Onboard Electricity System
Electricity or energy production is one of the limiting factors aboard a sailing yacht. To many, it is not the first thing to think about when chartering a yacht. However, experience showed that it happens to be one of the most important things before casting off, especially in recent times when the majority of the population is addicted to mobile communication devices. “How can I charge my smartphone?” became one of the most frequently asked questions.
Although the level of comfort of modern sailing yachts is constantly being increased, the source of electric power is still the onboard battery system. On the most of sailing yachts offered by charter companies, the AC 220/240 V power is only possible if the yacht is plugged on the shore power system when docked in a marina or port. Even though the engine is running, it is not possible to use standard AC sockets (usually placed on the control panel, at the galley and in every room).
Underway there is only 12 V available, delivered from a boat’s battery system. The most common way to use that source of power would be via 12 V ‘car lighter’ adapter. Modern models of such adapters are equipped with a standard USB socket, so a large part of the problem with charging the mobile devices’ batteries is solved. On classic boats, there is only one ‘car lighter’ 12 V socket, usually placed on the control panel just above the chart table.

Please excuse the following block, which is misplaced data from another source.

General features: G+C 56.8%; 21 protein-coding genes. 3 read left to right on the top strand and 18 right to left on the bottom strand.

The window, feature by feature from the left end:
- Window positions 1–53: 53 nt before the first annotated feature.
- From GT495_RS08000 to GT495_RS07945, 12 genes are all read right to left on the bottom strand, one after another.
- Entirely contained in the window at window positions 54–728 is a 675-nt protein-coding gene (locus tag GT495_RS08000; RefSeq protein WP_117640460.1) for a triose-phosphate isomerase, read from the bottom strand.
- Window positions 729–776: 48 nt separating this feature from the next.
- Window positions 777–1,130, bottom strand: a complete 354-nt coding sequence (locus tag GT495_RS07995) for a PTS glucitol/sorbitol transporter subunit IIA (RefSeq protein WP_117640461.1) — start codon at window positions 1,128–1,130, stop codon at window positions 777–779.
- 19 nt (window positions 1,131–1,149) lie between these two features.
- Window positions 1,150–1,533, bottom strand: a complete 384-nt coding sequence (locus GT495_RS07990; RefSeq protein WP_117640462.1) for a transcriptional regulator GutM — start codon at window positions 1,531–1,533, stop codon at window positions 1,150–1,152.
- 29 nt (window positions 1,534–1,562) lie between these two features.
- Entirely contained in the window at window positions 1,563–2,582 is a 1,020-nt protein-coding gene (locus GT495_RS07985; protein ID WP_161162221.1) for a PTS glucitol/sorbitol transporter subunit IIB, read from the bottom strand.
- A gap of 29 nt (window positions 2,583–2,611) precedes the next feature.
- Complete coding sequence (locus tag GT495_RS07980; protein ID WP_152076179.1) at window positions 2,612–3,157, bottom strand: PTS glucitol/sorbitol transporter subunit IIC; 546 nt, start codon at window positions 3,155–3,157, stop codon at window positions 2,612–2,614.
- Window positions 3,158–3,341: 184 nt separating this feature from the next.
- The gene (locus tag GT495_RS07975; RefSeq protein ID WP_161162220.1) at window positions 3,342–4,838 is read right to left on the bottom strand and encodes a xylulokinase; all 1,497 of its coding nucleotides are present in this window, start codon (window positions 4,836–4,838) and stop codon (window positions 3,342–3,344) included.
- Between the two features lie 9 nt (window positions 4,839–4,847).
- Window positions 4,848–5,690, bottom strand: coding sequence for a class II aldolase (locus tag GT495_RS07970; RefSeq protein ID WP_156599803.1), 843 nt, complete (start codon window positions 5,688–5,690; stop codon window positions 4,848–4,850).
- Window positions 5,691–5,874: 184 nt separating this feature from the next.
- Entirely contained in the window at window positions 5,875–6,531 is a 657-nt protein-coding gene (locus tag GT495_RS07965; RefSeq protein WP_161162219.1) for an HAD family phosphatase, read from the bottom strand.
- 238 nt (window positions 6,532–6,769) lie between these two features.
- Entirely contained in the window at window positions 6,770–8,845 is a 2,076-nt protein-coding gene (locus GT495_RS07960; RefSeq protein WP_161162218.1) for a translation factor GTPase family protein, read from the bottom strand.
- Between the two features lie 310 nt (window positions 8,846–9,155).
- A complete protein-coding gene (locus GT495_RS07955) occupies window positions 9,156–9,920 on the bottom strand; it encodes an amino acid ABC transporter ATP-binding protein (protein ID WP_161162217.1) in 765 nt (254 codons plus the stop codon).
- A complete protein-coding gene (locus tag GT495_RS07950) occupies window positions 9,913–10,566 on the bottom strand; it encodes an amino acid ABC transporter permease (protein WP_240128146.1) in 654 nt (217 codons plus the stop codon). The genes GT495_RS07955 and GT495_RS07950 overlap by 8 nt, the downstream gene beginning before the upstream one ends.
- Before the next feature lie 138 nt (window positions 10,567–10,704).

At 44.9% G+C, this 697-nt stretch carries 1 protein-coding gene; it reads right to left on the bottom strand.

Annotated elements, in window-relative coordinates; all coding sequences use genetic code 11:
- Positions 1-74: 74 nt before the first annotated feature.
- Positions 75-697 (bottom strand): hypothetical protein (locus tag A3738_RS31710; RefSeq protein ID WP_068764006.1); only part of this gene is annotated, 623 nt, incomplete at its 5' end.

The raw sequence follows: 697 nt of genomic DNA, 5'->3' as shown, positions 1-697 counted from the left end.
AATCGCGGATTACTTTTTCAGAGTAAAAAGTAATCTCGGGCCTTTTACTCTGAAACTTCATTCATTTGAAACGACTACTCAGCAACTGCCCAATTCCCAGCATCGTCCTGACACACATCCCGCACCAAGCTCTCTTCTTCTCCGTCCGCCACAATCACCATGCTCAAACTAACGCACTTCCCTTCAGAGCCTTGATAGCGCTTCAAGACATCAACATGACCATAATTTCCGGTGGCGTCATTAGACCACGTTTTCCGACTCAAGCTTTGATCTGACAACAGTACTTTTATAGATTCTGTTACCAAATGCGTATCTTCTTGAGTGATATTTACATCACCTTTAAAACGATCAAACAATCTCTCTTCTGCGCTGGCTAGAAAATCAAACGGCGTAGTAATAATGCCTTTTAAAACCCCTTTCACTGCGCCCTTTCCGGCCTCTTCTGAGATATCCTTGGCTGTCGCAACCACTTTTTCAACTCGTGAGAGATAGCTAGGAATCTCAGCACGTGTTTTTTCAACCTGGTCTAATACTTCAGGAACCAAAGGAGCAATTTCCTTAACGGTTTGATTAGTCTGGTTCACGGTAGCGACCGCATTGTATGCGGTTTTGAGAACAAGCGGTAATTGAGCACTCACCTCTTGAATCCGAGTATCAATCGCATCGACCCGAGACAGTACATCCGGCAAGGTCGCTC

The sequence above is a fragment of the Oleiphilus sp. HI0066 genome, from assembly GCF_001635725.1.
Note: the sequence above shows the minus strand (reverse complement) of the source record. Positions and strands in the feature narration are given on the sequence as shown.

Portable AC converters can be helpful, but are not adored by sailors due to their size and weight. They used to be popular at the time because one end would be plugged to the ‘car lighter’ socket, while the other end could produce 220 V for low consumers – not stronger than a battery charger or a laptop computer. Some boats are equipped with several ‘car lighter’ sockets, and recently the built-in USB sockets can be found in every room (apart the control panel) as the standard. Some more sophisticated yachts are equipped with built-in AC converters, so one (rarely all) standard AC 220 V socket can be used, but again for low consumers only.
Electric generator is also one of the options for providing AC 220 V constantly. Still, it is not as easy as it seems. Such a device is not a standard equipment, so it is needed to demand a yacht equipped with it from your charter agent. Do not forget that generators not only produce power, but consume diesel and are relatively noisy.
AC 220 V aboard a sailing yacht is not as needed as it seems. Small size solar chargers for mobile devices are available and cheap, as well as power banks if other sockets are already taken by other crew members. Devices such as hair dryers, kitchen mixers and blenders or microwave ovens are neither popular nor necessary aboard a sailing yacht. If you disagree, then you should either plan to be provided by the shore power or pay extra for the yacht equipped with the generator.